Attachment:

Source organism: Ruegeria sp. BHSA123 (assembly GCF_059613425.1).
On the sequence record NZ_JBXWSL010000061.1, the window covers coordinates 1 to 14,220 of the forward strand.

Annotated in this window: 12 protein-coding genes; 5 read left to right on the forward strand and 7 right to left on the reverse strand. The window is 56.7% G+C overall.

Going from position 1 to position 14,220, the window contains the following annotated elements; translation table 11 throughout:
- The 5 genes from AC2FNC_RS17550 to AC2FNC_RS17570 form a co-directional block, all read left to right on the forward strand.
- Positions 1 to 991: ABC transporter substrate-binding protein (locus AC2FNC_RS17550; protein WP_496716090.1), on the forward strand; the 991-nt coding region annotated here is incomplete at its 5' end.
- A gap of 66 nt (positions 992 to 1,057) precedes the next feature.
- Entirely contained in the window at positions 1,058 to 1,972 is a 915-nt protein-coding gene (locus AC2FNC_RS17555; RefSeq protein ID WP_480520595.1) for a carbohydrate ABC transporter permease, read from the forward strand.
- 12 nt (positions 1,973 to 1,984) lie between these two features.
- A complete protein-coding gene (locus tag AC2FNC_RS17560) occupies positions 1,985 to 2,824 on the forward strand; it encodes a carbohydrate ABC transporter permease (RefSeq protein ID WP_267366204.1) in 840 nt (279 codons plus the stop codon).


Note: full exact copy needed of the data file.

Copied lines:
Source organism: Ruegeria sp. BHSA123 (assembly GCF_059613425.1).
On the sequence record NZ_JBXWSL010000061.1, the window covers coordinates 1 to 14,220 of the forward strand.

Annotated in this window: 12 protein-coding genes; 5 read left to right on the forward strand and 7 right to left on the reverse strand. The window is 56.7% G+C overall.

Going from position 1 to position 14,220, the window contains the following annotated elements; translation table 11 throughout:
- The 5 genes from AC2FNC_RS17550 to AC2FNC_RS17570 form a co-directional block, all read left to right on the forward strand.
- Positions 1 to 991: ABC transporter substrate-binding protein (locus AC2FNC_RS17550; protein WP_496716090.1), on the forward strand; the 991-nt coding region annotated here is incomplete at its 5' end.
- A gap of 66 nt (positions 992 to 1,057) precedes the next feature.
- Entirely contained in the window at positions 1,058 to 1,972 is a 915-nt protein-coding gene (locus AC2FNC_RS17555; RefSeq protein ID WP_480520595.1) for a carbohydrate ABC transporter permease, read from the forward strand.
- 12 nt (positions 1,973 to 1,984) lie between these two features.
- A complete protein-coding gene (locus tag AC2FNC_RS17560) occupies positions 1,985 to 2,824 on the forward strand; it encodes a carbohydrate ABC transporter permease (RefSeq protein ID WP_267366204.1) in 840 nt (279 codons plus the stop codon).